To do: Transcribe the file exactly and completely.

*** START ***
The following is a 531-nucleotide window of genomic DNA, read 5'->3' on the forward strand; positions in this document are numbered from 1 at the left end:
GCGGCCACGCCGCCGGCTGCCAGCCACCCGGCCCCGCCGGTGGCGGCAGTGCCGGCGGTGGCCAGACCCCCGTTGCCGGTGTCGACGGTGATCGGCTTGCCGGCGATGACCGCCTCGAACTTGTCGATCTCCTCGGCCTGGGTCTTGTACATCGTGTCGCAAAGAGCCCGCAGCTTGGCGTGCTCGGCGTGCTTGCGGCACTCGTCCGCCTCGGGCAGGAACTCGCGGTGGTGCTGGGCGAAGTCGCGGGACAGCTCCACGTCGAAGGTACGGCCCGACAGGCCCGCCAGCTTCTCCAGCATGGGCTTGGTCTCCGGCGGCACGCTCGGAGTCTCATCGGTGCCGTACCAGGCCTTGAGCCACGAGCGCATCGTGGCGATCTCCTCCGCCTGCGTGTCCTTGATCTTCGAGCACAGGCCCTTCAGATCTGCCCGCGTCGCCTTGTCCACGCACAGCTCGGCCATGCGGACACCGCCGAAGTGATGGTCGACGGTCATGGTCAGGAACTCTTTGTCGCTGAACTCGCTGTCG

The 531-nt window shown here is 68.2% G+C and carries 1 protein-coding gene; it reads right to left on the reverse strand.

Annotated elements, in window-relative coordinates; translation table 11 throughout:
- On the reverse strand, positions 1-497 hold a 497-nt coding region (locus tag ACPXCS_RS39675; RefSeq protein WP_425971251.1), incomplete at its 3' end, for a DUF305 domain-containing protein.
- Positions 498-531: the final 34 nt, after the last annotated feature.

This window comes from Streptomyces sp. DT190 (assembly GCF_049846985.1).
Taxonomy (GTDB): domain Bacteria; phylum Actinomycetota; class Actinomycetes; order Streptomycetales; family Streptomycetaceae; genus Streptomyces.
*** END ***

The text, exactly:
The following is a 531-nucleotide window of genomic DNA, read 5'->3' on the forward strand; positions in this document are numbered from 1 at the left end:
GCGGCCACGCCGCCGGCTGCCAGCCACCCGGCCCCGCCGGTGGCGGCAGTGCCGGCGGTGGCCAGACCCCCGTTGCCGGTGTCGACGGTGATCGGCTTGCCGGCGATGACCGCCTCGAACTTGTCGATCTCCTCGGCCTGGGTCTTGTACATCGTGTCGCAAAGAGCCCGCAGCTTGGCGTGCTCGGCGTGCTTGCGGCACTCGTCCGCCTCGGGCAGGAACTCGCGGTGGTGCTGGGCGAAGTCGCGGGACAGCTCCACGTCGAAGGTACGGCCCGACAGGCCCGCCAGCTTCTCCAGCATGGGCTTGGTCTCCGGCGGCACGCTCGGAGTCTCATCGGTGCCGTACCAGGCCTTGAGCCACGAGCGCATCGTGGCGATCTCCTCCGCCTGCGTGTCCTTGATCTTCGAGCACAGGCCCTTCAGATCTGCCCGCGTCGCCTTGTCCACGCACAGCTCGGCCATGCGGACACCGCCGAAGTGATGGTCGACGGTCATGGTCAGGAACTCTTTGTCGCTGAACTCGCTGTCG

The 531-nt window shown here is 68.2% G+C and carries 1 protein-coding gene; it reads right to left on the reverse strand.

Annotated elements, in window-relative coordinates; translation table 11 throughout:
- On the reverse strand, positions 1-497 hold a 497-nt coding region (locus tag ACPXCS_RS39675; RefSeq protein WP_425971251.1), incomplete at its 3' end, for a DUF305 domain-containing protein.
- Positions 498-531: the final 34 nt, after the last annotated feature.

This window comes from Streptomyces sp. DT190 (assembly GCF_049846985.1).
Taxonomy (GTDB): domain Bacteria; phylum Actinomycetota; class Actinomycetes; order Streptomycetales; family Streptomycetaceae; genus Streptomyces.